Federal agencies to stop accepting Pa. driver’s licenses as proof of identity |

Federal agencies to stop accepting Pa. driver’s licenses as proof of identity

Federal agencies will begin rejecting Pennsylvania driver’s licenses and photo IDs as official forms of identification on Jan. 30 unless the state comes into compliance with a national law that sets standards for state-issued IDs.

Pennsylvanians won’t be able to use their state IDs to enter military bases, nuclear power plants and other federal facilities, Homeland Security officials said in an Oct. 11 letter to PennDOT. The restriction does not apply to people attempting to obtain federal benefits.

If the federal requirements remain unmet in January 2018, the restrictions will expand to prohibit Pennsylvanians from using their driver’s licenses to board commercial aircraft.

The disagreement between federal and state officials goes back to 2005, when Congress passed the REAL ID Act, which established minimum security standards for state-issued driver’s licenses and identification cards, as recommended by the 9/11 Commission.

In 2012, Pennsylvania lawmakers passed a law that prohibited the governor and PennDOT from participating in the REAL ID program, citing among other concerns an estimated $140 million cost.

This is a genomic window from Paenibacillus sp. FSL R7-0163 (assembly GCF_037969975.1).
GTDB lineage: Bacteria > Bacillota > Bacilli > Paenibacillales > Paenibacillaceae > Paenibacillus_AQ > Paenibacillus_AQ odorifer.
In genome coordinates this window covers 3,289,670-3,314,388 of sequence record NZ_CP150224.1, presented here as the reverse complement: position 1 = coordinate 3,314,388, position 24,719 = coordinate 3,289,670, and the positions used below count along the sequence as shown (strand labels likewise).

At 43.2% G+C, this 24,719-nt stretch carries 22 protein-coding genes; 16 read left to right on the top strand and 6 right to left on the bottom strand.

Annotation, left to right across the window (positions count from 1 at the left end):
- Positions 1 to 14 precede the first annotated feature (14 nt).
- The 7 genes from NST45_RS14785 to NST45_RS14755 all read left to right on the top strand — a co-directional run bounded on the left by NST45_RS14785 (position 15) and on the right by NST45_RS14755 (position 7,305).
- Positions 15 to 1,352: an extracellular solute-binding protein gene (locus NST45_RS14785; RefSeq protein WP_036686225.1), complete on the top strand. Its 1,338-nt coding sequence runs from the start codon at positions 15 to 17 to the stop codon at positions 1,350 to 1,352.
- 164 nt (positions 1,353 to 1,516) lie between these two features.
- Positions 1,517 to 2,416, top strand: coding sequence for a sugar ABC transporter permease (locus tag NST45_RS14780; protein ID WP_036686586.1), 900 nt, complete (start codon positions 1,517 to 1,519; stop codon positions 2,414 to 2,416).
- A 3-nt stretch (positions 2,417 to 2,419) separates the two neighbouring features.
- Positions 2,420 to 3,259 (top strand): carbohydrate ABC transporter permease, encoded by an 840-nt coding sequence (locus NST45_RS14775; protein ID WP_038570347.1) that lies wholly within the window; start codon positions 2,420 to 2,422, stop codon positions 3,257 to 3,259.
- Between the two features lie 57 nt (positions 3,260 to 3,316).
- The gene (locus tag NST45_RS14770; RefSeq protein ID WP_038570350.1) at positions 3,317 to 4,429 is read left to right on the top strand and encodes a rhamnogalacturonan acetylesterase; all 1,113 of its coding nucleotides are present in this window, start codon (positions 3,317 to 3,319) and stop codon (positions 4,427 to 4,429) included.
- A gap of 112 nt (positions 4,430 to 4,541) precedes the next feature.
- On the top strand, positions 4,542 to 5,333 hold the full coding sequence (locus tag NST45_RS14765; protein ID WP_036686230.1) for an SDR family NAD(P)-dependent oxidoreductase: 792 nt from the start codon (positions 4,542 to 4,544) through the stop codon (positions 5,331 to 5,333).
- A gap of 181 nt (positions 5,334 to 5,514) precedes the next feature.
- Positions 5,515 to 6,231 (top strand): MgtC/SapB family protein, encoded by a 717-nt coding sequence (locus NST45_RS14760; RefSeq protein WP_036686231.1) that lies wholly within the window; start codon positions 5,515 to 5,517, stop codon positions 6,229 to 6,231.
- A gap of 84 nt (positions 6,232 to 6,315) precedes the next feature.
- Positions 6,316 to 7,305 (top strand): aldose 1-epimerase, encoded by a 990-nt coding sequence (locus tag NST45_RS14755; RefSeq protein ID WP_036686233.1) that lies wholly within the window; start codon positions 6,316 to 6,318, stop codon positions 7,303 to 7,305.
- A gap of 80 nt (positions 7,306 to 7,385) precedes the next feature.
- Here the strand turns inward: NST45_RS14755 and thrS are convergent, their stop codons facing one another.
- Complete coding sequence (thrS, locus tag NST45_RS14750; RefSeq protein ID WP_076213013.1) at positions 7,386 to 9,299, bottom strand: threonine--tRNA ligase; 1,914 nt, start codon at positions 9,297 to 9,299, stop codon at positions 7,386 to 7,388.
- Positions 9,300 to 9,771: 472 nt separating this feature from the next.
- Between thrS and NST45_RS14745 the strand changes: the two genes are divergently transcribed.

PennDOT Secretary Leslie S. Richards in a statement Thursday said her agency has always focused on improving driver’s license security.

Still, the Homeland Security letter states Pennsylvania IDs fail to meet seven REAL ID requirements, including DHS-approved markings, prohibiting remote renewals and requiring in-person reissuance when personally indentifiable information changes.

“In large measure, we are out of compliance for limited technical reasons and because existing state law bars us from fully complying,” Richards said. “While we understand the frustration with the cost of this unfunded mandate, our failure to comply because of the prohibition of current law will be a burden for Pennsylvanians.”

Gov. Tom Wolf’s Press Secretary Jeffrey Sheridan in a statement said “REAL ID requirements amount to an unfunded and unnecessary federal mandate, but if we do not comply, and currently we are prohibited from doing so by act of the Legislature, the people of Pennsylvania will be unfairly burdened.”

“We are hopeful to work with the Legislature regarding this matter,” he said.

State House and Senate leaders could not be reached for comment Thursday evening.

PennDOT has issued just shy of 9 million driver’s licenses, plus 1.4 million non-driver’s license ID cards, spokesman Rich Kirkpatrick said.

Michael Walton is a Tribune-Review staff writer. He can be reached at 412-380-5627 or [email protected].

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